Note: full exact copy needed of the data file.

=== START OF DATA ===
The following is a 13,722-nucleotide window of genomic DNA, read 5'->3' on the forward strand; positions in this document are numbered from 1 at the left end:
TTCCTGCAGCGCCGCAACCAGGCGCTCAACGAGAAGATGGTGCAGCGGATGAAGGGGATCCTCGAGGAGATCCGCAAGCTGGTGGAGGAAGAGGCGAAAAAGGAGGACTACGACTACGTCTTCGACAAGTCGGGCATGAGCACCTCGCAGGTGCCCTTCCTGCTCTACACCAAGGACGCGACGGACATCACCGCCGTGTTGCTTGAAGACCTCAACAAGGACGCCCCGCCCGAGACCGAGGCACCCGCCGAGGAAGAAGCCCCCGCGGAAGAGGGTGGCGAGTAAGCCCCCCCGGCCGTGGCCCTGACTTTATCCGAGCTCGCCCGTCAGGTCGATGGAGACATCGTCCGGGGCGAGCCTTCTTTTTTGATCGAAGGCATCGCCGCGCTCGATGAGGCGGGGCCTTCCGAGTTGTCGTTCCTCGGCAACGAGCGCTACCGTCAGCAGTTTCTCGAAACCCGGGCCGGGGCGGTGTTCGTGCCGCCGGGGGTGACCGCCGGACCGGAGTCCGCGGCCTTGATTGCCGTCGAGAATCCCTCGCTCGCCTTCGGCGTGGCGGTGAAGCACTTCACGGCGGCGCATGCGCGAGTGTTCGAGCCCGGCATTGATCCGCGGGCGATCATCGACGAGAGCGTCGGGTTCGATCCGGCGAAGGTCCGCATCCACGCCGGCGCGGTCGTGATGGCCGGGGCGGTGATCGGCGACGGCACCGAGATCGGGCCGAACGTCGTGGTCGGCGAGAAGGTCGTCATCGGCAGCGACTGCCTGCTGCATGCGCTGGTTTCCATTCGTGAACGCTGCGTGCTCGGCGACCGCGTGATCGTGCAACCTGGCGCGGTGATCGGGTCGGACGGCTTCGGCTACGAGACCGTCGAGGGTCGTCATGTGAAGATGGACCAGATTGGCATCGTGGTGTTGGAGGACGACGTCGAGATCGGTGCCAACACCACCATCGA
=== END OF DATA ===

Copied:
The following is a 13,722-nucleotide window of genomic DNA, read 5'->3' on the forward strand; positions in this document are numbered from 1 at the left end:
TTCCTGCAGCGCCGCAACCAGGCGCTCAACGAGAAGATGGTGCAGCGGATGAAGGGGATCCTCGAGGAGATCCGCAAGCTGGTGGAGGAAGAGGCGAAAAAGGAGGACTACGACTACGTCTTCGACAAGTCGGGCATGAGCACCTCGCAGGTGCCCTTCCTGCTCTACACCAAGGACGCGACGGACATCACCGCCGTGTTGCTTGAAGACCTCAACAAGGACGCCCCGCCCGAGACCGAGGCACCCGCCGAGGAAGAAGCCCCCGCGGAAGAGGGTGGCGAGTAAGCCCCCCCGGCCGTGGCCCTGACTTTATCCGAGCTCGCCCGTCAGGTCGATGGAGACATCGTCCGGGGCGAGCCTTCTTTTTTGATCGAAGGCATCGCCGCGCTCGATGAGGCGGGGCCTTCCGAGTTGTCGTTCCTCGGCAACGAGCGCTACCGTCAGCAGTTTCTCGAAACCCGGGCCGGGGCGGTGTTCGTGCCGCCGGGGGTGACCGCCGGACCGGAGTCCGCGGCCTTGATTGCCGTCGAGAATCCCTCGCTCGCCTTCGGCGTGGCGGTGAAGCACTTCACGGCGGCGCATGCGCGAGTGTTCGAGCCCGGCATTGATCCGCGGGCGATCATCGACGAGAGCGTCGGGTTCGATCCGGCGAAGGTCCGCATCCACGCCGGCGCGGTCGTGATGGCCGGGGCGGTGATCGGCGACGGCACCGAGATCGGGCCGAACGTCGTGGTCGGCGAGAAGGTCGTCATCGGCAGCGACTGCCTGCTGCATGCGCTGGTTTCCATTCGTGAACGCTGCGTGCTCGGCGACCGCGTGATCGTGCAACCTGGCGCGGTGATCGGGTCGGACGGCTTCGGCTACGAGACCGTCGAGGGTCGTCATGTGAAGATGGACCAGATTGGCATCGTGGTGTTGGAGGACGACGTCGAGATCGGTGCCAACACCACCATCGA